I hope this can be overcome. I hope the Big 3 and the UAW can succeed together. I fear that they are in a death spiral together, though. :( :( :( The best thing the UAW could have done was to organize the Asian transplants and level the playing field. Since that hasn't worked out for them, unfortunately there is only one other way for them to level the playing field and that is concessions. It would be nice to see some type of concessionary agreement from the UAW with a commitment from management that once the fortunes of the companies turns around, they will get some of it back. I don't think either is going to happen, though.

JMHO

Good points... and for a moment let's just take out the "jealousy" factor and consider the following:

I will agree that one can look at it from this perspective: Is it better to once have sight and go blind, or is it better to be blind the entire time so you do not know what you are losing? It is difficult to give up a certain standard of living once you've enjoyed it. But we must be grateful that our parents' generation was afforded such opportunities to help pay for our educations. Older generations are just that, old and certainly too old to "go back to school." I concede that the older one gets, the slower one is to adapt and accept new ideas. But where you must stop and question is in consideration of the actual net benefit from the change being proposed. Here's one example: Globalization. Good or bad for the United States? Does free trade exist? It does not appear so because of child labor and currency manipulation in other countries. Who is getting screwed here? Should we do away with the unions, the same group that helped dismantle unfair child labor so that we better compete? Do we need to go backwards in time after the way has been paved to our quickly deteriorating standard of living? I do not think that is the answer.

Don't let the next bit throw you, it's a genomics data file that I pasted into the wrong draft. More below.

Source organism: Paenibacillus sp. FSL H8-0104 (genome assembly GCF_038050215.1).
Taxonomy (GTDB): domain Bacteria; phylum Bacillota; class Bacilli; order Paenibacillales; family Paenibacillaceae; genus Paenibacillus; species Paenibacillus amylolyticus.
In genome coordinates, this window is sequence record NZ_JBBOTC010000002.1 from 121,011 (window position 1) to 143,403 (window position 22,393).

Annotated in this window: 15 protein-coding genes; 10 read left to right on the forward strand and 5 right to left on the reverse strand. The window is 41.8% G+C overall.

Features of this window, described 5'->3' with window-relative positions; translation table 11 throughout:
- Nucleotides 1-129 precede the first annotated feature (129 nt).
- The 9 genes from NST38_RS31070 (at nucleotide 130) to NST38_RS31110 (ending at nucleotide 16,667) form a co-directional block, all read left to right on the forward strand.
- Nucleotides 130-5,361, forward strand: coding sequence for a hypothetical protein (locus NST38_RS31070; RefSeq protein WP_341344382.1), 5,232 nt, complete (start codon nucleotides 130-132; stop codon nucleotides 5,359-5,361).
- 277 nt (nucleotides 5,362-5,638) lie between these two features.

Furthermore, not all people are college material disregarding age. I do not wish to convey this in a derogatory way. What I mean is that you can have two individuals. One is great at making charts, the other great with their hands and pipe fitting. Take the individual that fits pipes and get them to make the charts. It may never happen. Correspondingly, get the individual that makes charts and get them to fit pipes. This may also never happen. My point is if we have 100 million working adults in this country with degrees, are there enough quality jobs to support them? I do not believe there is a balance in the social structure any longer to allow all people with different but equally important talents to find opportunities and still make a decent middle-class living. Should we just forget about these displaced people?